Do you know the Love diet? Developed by Dr Connie Guttersen, an American nutritionist, it is based on the avoidance of certain foods for 21 days, before gradually reintroducing them. But is it really effective? Let’s take stock with Alexandra Murcier, dietitian-nutritionist.
Keto, Mediterranean, paleo… There are dozens of different diets. But do you know the Love diet? It was designed by Dr. Connie Guttersen, an American nutritionist. It promises rapid weight loss. But how does it work?
A diet based on avoiding foods
The secret of the Love diet is based on avoiding certain foods for 21 days.
Before starting it, it is first recommended to write down in a notebook the reasons for your weight loss and the number of kilos you wish to lose.
You must also scrupulously note your mood and thoughts related to the meals you eat, the idea being, as you will have understood, to take stock of the foods that do us good and those with which we have more pleasure. wrong. This would also make it possible to detect moments of emotional eating, which can be linked to discomfort.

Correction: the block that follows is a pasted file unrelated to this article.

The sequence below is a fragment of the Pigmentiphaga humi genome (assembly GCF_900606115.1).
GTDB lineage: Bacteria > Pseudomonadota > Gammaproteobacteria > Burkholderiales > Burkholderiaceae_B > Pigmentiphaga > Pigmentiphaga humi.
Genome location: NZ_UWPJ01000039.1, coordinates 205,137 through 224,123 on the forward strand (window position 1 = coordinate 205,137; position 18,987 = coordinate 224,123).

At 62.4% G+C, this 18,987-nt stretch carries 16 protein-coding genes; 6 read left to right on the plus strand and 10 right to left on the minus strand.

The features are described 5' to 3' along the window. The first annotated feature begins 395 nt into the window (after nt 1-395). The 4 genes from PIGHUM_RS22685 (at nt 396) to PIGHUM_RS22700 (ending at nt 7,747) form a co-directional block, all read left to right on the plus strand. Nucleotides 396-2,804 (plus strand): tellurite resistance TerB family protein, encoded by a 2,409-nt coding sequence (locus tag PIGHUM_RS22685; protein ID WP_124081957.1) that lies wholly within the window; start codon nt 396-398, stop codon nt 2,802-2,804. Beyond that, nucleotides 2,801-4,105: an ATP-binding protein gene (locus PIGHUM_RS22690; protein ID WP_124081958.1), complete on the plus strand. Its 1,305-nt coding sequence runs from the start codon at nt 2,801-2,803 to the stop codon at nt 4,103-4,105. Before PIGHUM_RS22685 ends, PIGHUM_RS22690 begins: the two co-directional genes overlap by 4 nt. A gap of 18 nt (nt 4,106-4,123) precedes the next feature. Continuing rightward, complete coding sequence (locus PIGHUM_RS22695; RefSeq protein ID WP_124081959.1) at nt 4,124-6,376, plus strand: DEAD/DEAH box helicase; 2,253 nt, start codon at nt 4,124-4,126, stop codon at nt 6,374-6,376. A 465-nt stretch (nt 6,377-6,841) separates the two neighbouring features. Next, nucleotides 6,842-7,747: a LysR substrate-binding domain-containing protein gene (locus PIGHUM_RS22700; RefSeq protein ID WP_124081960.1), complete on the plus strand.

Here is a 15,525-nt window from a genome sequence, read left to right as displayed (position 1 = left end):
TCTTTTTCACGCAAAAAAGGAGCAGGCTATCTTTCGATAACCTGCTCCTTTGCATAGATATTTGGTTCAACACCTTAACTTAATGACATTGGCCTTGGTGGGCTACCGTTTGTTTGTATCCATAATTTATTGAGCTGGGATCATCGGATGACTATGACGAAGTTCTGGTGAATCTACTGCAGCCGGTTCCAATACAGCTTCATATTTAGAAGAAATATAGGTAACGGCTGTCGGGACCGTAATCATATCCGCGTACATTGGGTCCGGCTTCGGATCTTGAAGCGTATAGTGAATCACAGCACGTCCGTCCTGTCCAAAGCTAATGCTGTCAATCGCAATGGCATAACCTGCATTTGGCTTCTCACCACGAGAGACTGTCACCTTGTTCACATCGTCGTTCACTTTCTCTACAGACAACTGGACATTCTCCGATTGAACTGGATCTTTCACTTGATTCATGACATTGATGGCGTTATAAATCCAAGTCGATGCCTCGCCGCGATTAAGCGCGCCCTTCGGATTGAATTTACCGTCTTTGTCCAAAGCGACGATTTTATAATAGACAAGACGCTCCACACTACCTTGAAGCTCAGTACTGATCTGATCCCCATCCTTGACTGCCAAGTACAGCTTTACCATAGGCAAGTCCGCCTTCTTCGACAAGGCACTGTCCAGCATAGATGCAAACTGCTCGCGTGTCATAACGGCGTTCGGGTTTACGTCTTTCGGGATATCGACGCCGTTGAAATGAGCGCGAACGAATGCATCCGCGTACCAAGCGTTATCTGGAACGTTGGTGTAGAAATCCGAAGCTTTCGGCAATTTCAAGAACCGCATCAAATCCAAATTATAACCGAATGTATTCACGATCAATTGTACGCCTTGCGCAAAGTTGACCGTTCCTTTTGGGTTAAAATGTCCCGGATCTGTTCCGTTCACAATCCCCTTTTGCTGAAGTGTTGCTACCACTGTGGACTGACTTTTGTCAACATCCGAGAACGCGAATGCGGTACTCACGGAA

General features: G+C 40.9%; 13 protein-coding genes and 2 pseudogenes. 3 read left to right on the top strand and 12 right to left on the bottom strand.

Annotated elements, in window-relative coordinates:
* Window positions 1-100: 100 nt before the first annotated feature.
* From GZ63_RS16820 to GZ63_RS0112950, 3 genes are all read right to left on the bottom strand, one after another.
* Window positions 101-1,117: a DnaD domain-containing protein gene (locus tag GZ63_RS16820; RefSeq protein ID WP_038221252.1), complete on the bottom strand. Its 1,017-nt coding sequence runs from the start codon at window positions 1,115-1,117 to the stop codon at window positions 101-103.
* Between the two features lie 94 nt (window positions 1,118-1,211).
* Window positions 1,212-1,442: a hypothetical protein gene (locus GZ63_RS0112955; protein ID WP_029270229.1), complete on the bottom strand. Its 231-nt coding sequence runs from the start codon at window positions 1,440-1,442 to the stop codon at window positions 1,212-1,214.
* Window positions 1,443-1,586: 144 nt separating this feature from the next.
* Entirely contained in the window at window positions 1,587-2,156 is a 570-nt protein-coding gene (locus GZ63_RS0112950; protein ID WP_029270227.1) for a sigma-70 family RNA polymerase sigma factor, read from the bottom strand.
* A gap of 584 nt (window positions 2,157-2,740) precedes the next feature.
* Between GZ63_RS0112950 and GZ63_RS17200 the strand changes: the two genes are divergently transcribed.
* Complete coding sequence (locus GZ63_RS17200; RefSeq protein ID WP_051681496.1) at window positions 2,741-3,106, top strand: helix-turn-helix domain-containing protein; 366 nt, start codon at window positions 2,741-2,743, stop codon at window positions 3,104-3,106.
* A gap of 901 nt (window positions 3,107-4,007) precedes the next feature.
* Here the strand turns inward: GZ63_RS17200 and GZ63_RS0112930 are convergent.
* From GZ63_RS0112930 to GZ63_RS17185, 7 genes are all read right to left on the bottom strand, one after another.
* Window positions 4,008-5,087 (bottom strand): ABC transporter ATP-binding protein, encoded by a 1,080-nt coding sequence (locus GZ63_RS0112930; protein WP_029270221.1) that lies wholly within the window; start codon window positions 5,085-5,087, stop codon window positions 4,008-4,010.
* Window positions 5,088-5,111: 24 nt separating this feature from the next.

In practice, the Love diet begins by eliminating all processed foods, high in sugar, salt and fat.
A multi-step diet
Once these foods are removed, the diet can then begin. It is divided into several phases:
- The first a detox day : dedicated to the consumption of berries (blueberries, blackcurrants, redcurrants, etc.) in order to purify the body and stock up on antioxidants. During this day, protein consumption is recommended, up to 500 grams.
- The second devoted to the reintroduction of vegetables : to eat fresh, steamed or boiled. The diet recommends eating zucchini, broccoli or asparagus. Proteins (especially legumes) must also be consumed regularly, as do carbohydrates, which must count for double.
- Third phase fruits are added to the menu : in the morning or afternoon, after meals to avoid a blood sugar peak. Skimmed milk and fruit yogurts can be added to the menu,
- Last step reinstatement of starchy foods (pasta, bread, rice and potatoes): in controlled quantities and without this being obligatory.
Is this diet really effective?
This diet therefore takes place over 21 days, during which regular physical activity is recommended. But is it really effective?
For Alexandra Murcier, dietician-nutritionist, this diet is misleading: “Cis a diet that removes certain food groups before adding them gradually: this therefore has a restrictive side (not effective), and hypocritical because we have the impression that it takes into account the emotions linked to food but actually no. It’s difficult to take into account your feelings when you eliminate foods and this doesn’t allow you to work on your eating behavior.” she explains. “It’s ultimately a restrictive diet that has a nice name, sure, but won’t help people who ultimately need to lose weight.”.